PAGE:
The Literary Background: Let the lector beware! Reading the Book of Ecclesiastes is no walk in the park. This is the only passage from the book anywhere in our Sunday Lectionary. That alone tells you this is an unusual work. Rabbis debated vigorously about whether to include it in the Bible. James A. Fischer, C.M., in The Collegeville Bible Commentary -- Old Testament (Collegeville, Minnesota: The Liturgical Press, 1992) suggests why:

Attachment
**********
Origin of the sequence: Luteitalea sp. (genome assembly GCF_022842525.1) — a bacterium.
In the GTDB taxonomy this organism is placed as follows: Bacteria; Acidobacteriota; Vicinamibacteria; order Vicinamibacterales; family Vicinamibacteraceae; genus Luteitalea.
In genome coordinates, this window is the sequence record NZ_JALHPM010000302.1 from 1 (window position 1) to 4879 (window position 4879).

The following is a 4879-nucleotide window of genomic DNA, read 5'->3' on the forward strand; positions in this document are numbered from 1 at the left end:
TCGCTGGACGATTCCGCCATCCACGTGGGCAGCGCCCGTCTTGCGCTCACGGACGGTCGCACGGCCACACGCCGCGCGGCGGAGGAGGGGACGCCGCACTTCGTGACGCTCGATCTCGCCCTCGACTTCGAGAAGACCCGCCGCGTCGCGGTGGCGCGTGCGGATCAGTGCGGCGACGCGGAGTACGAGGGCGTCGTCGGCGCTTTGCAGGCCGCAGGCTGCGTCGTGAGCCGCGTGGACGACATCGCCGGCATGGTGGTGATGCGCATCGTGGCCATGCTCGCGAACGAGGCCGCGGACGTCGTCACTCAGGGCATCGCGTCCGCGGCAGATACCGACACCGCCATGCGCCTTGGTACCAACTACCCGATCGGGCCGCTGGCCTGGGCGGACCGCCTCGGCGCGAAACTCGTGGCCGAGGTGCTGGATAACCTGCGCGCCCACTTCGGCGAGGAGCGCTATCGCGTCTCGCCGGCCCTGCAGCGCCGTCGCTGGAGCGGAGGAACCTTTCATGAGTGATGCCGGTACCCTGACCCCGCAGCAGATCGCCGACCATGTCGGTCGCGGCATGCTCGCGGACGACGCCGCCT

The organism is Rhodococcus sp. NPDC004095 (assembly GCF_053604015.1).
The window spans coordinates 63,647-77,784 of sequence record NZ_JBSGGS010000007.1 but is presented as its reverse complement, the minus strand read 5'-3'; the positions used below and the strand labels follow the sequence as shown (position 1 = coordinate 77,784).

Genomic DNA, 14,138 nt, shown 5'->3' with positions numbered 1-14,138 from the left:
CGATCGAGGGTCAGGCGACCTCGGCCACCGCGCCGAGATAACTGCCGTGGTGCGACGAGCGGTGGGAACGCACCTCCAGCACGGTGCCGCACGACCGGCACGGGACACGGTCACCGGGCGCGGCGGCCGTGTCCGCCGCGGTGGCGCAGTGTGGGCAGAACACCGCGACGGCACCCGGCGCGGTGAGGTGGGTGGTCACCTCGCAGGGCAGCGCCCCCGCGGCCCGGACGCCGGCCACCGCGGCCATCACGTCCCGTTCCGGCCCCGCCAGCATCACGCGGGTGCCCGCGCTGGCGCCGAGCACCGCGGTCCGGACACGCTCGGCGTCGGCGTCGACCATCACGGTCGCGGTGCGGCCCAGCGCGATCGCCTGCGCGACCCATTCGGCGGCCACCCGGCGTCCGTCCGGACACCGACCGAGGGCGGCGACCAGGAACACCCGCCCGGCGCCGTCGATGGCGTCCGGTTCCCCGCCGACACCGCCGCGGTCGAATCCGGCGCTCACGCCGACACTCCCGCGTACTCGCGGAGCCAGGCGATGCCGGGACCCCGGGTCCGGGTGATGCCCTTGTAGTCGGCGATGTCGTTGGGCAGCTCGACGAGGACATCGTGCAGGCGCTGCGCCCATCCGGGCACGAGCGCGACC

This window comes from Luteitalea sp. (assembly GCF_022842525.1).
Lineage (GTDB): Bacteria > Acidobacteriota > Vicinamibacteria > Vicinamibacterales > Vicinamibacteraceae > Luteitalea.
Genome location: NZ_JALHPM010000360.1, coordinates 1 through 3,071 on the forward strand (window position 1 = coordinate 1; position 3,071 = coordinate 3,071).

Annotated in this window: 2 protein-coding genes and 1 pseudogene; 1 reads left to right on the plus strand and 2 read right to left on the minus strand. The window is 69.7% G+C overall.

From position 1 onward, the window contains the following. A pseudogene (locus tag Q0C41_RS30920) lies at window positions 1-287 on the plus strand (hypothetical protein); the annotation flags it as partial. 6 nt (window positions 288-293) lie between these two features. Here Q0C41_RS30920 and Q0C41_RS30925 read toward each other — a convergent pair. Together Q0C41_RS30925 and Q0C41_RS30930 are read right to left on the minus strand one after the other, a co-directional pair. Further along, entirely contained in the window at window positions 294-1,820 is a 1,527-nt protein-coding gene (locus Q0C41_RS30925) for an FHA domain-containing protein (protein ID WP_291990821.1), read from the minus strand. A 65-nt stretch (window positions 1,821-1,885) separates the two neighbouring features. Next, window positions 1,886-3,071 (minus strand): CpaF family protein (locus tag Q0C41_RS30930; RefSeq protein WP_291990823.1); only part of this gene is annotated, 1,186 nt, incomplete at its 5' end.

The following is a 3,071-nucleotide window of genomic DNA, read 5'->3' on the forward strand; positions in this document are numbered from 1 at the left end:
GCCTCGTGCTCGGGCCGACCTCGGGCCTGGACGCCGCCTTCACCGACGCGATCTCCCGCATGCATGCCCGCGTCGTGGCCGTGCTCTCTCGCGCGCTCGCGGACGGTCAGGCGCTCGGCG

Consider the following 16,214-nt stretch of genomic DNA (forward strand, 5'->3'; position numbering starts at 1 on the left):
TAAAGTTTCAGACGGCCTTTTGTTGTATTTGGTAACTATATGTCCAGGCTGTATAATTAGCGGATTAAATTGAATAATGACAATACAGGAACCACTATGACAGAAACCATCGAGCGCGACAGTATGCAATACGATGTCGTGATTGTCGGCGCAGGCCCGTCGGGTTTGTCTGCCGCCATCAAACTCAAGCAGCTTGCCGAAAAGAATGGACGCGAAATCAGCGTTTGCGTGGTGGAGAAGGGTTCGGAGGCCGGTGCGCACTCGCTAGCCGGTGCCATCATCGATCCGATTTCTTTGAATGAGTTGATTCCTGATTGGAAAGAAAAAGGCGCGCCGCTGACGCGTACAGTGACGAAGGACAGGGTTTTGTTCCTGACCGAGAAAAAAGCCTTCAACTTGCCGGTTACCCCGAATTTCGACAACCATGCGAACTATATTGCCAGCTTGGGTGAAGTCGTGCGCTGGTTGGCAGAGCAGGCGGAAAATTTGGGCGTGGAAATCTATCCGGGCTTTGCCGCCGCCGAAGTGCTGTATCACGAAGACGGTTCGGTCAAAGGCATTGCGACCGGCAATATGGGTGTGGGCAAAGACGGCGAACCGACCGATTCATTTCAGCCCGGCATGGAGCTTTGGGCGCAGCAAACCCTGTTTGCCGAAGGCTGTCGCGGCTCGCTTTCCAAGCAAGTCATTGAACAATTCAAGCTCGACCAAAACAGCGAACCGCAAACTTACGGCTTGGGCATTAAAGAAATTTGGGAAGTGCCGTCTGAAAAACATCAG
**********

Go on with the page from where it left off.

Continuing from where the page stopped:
If this has whetted your appetite, read the whole short book.

Two other ideas about the origin of the book: In introducing other wisdom books, Lector's Notes has asserted that wisdom was what you sought when life's more urgent necessities had been satisfied, when your borders were secure, your economy stable, and your tribe's theological controversies pretty much settled. Then it was time to pursue the good life, which meant staying on God's good side and enjoying God's blessings. If that's wisdom, then this is the book of anti-wisdom. Not because it's decadent, but because it questions with utter honesty the rosy assumption that God makes good things happen to well-behaved people.